Laboratory functions

We operate more than 60 routine and specialist laboratories from which we deliver our pathology and testing services, and we employ scientists and laboratory staff across a wide range of specialities. Expand each section below to find out about typical roles within each group:

A Clinical Scientist is an experienced clinical / scientific / technical professional, who has developed their skills and theoretical knowledge to a high standard, performing a highly complex role and continuously developing clinical, scientific or technical practice within a defined field.

Typically they would have their own caseload or work area responsibilities. In addition, an enquiring mind, strong research skills as well as excellent communication and 'people' skills are pre-requisites in the role. Clinical Scientists will usually have already attained a Masters or higher postgraduate qualification or equivalent vocational / professional qualifications and awards – in fact, 50% of Trainee Clinical Scientists employed via the national recruitment process already have a doctorate when they enter the profession.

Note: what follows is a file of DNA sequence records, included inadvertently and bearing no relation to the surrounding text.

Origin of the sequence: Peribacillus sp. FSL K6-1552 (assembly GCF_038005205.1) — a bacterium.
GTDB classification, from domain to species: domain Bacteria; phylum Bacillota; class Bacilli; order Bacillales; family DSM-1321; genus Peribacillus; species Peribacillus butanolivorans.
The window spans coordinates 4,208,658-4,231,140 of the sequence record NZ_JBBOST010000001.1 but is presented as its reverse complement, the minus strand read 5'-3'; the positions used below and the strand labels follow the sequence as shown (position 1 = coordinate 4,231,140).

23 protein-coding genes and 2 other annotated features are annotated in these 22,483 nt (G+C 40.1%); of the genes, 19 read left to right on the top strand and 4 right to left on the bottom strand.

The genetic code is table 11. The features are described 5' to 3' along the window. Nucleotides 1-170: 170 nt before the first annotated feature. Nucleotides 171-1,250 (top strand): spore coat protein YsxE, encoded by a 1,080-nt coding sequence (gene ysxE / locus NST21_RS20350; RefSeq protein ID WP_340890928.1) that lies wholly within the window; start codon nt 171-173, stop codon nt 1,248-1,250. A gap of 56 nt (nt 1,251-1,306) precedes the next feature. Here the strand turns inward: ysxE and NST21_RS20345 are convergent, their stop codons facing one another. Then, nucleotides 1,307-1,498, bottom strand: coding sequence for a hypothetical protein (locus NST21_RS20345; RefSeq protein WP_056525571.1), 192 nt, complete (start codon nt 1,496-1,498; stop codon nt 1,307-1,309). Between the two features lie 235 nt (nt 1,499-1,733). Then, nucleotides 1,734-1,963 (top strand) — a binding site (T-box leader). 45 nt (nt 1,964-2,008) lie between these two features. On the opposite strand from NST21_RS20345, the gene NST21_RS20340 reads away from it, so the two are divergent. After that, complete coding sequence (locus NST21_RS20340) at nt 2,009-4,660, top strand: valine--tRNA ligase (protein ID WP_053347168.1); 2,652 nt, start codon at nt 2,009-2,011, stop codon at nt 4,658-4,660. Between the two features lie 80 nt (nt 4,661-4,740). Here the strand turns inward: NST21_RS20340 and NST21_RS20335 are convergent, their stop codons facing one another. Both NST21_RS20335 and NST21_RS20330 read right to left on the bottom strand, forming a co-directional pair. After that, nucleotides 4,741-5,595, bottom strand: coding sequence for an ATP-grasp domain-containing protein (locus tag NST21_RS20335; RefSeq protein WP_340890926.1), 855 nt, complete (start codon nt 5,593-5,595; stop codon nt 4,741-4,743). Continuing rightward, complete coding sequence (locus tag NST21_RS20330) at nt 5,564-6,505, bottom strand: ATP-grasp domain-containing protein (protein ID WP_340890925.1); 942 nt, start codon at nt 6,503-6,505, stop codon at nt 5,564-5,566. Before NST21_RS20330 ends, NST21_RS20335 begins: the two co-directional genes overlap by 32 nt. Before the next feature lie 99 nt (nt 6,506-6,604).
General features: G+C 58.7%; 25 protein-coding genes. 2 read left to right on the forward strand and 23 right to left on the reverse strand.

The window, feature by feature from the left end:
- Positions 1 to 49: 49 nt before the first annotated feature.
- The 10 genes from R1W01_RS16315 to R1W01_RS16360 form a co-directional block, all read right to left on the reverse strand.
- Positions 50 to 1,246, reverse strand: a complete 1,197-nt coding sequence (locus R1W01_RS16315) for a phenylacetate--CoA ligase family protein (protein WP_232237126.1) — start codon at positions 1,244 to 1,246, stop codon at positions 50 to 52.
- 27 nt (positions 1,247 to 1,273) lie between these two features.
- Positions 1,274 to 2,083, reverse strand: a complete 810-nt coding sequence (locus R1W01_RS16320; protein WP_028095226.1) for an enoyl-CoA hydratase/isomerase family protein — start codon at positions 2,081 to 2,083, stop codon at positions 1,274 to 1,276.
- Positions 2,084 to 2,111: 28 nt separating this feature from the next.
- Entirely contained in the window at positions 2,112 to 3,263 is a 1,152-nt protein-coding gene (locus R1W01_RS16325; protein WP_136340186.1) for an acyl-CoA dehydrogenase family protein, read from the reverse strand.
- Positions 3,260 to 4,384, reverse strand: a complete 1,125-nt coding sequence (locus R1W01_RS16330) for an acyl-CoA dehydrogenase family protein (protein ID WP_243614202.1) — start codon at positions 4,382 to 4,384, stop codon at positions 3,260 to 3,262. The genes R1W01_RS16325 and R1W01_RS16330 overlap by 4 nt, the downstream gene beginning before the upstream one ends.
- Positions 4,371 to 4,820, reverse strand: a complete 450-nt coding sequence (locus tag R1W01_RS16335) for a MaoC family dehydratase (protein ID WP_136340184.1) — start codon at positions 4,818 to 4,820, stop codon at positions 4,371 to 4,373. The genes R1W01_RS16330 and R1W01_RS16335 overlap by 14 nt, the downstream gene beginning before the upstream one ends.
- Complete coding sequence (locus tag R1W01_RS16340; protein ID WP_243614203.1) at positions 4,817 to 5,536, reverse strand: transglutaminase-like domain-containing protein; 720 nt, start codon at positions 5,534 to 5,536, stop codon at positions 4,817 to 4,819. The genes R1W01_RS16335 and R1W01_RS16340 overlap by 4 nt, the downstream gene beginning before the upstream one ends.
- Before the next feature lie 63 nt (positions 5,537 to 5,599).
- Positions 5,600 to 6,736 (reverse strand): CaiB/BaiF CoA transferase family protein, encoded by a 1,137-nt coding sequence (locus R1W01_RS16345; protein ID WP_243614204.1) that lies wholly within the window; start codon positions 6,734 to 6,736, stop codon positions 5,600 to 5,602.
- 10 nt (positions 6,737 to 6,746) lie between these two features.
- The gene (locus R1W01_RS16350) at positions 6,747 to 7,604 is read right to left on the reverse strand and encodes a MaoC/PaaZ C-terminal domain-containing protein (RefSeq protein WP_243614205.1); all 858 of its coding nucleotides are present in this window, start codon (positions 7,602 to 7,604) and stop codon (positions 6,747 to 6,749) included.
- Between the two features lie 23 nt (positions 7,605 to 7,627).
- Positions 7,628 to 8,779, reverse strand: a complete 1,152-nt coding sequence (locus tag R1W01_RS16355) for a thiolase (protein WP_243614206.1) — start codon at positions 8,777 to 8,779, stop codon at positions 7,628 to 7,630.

To become a qualified and registered clinical scientist you will usually need a first or upper second class honours degree. Almost all Trainee Clinical Scientists are employed by the Regional Health Learning Education and Training Boards (LETBs) and placed in appropriate laboratories for their training and study part-time for an MSc over a three-year period.

During their training the Trainees rotate through the disciplines appropriate to their discipline. For example, for Blood Science trainees these are three month placements in: Clinical Biochemistry, Immunology, Molecular Pathology and Genetics and Haematology and Blood Transfusion. Viapath is one of the few laboratory organisations capable of providing all of these placements in-house by utilising the complete range of laboratories across our hospital sites.

After three years Trainee Clinical Scientists are eligible to submit their training portfolio for HCPC registration and to begin studying for the Fellow of the Royal College of Pathologists (FRCPath).

Biomedical scientists carry out a range of laboratory and scientific tests to support the diagnosis of disease.  In a blood sciences department supporting A&E for example, your work would include testing for emergency blood transfusions and grouping, as well as taking tests on patient samples that may have overdosed, had a heart attack or a thrombosis.